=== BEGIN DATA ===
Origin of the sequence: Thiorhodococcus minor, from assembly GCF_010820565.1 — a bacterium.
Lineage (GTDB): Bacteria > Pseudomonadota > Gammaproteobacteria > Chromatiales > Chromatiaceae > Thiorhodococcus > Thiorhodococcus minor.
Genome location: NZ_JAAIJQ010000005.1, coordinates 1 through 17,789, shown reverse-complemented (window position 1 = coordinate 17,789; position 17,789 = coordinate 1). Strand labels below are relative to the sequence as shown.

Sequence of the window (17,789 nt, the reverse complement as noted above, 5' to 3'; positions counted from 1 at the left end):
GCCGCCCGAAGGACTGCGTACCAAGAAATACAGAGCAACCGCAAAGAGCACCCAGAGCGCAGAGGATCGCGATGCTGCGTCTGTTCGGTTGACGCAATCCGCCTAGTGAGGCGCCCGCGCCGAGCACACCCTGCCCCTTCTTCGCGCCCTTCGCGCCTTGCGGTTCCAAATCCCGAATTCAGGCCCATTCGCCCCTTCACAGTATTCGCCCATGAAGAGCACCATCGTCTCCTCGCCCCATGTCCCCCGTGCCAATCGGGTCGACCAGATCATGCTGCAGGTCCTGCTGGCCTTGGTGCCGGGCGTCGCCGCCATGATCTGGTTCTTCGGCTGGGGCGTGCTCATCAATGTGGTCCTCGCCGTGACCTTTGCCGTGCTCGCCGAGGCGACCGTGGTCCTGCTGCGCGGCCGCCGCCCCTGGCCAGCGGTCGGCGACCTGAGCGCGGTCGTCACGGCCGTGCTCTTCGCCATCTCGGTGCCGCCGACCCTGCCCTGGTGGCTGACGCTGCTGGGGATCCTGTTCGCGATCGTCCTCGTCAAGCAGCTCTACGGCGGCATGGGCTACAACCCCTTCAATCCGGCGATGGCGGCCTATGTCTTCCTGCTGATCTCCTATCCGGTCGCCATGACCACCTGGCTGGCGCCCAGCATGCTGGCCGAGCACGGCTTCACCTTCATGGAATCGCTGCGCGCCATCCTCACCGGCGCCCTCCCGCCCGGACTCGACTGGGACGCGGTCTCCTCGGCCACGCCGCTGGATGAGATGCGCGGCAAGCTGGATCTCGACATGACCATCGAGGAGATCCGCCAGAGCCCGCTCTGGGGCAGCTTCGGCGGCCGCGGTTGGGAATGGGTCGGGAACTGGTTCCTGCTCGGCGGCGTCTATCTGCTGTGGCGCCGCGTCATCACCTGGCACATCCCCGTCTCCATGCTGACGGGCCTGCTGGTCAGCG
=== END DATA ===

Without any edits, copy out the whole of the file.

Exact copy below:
Origin of the sequence: Thiorhodococcus minor, from assembly GCF_010820565.1 — a bacterium.
Lineage (GTDB): Bacteria > Pseudomonadota > Gammaproteobacteria > Chromatiales > Chromatiaceae > Thiorhodococcus > Thiorhodococcus minor.
Genome location: NZ_JAAIJQ010000005.1, coordinates 1 through 17,789, shown reverse-complemented (window position 1 = coordinate 17,789; position 17,789 = coordinate 1). Strand labels below are relative to the sequence as shown.

Sequence of the window (17,789 nt, the reverse complement as noted above, 5' to 3'; positions counted from 1 at the left end):
GCCGCCCGAAGGACTGCGTACCAAGAAATACAGAGCAACCGCAAAGAGCACCCAGAGCGCAGAGGATCGCGATGCTGCGTCTGTTCGGTTGACGCAATCCGCCTAGTGAGGCGCCCGCGCCGAGCACACCCTGCCCCTTCTTCGCGCCCTTCGCGCCTTGCGGTTCCAAATCCCGAATTCAGGCCCATTCGCCCCTTCACAGTATTCGCCCATGAAGAGCACCATCGTCTCCTCGCCCCATGTCCCCCGTGCCAATCGGGTCGACCAGATCATGCTGCAGGTCCTGCTGGCCTTGGTGCCGGGCGTCGCCGCCATGATCTGGTTCTTCGGCTGGGGCGTGCTCATCAATGTGGTCCTCGCCGTGACCTTTGCCGTGCTCGCCGAGGCGACCGTGGTCCTGCTGCGCGGCCGCCGCCCCTGGCCAGCGGTCGGCGACCTGAGCGCGGTCGTCACGGCCGTGCTCTTCGCCATCTCGGTGCCGCCGACCCTGCCCTGGTGGCTGACGCTGCTGGGGATCCTGTTCGCGATCGTCCTCGTCAAGCAGCTCTACGGCGGCATGGGCTACAACCCCTTCAATCCGGCGATGGCGGCCTATGTCTTCCTGCTGATCTCCTATCCGGTCGCCATGACCACCTGGCTGGCGCCCAGCATGCTGGCCGAGCACGGCTTCACCTTCATGGAATCGCTGCGCGCCATCCTCACCGGCGCCCTCCCGCCCGGACTCGACTGGGACGCGGTCTCCTCGGCCACGCCGCTGGATGAGATGCGCGGCAAGCTGGATCTCGACATGACCATCGAGGAGATCCGCCAGAGCCCGCTCTGGGGCAGCTTCGGCGGCCGCGGTTGGGAATGGGTCGGGAACTGGTTCCTGCTCGGCGGCGTCTATCTGCTGTGGCGCCGCGTCATCACCTGGCACATCCCCGTCTCCATGCTGACGGGCCTGCTGGTCAGCG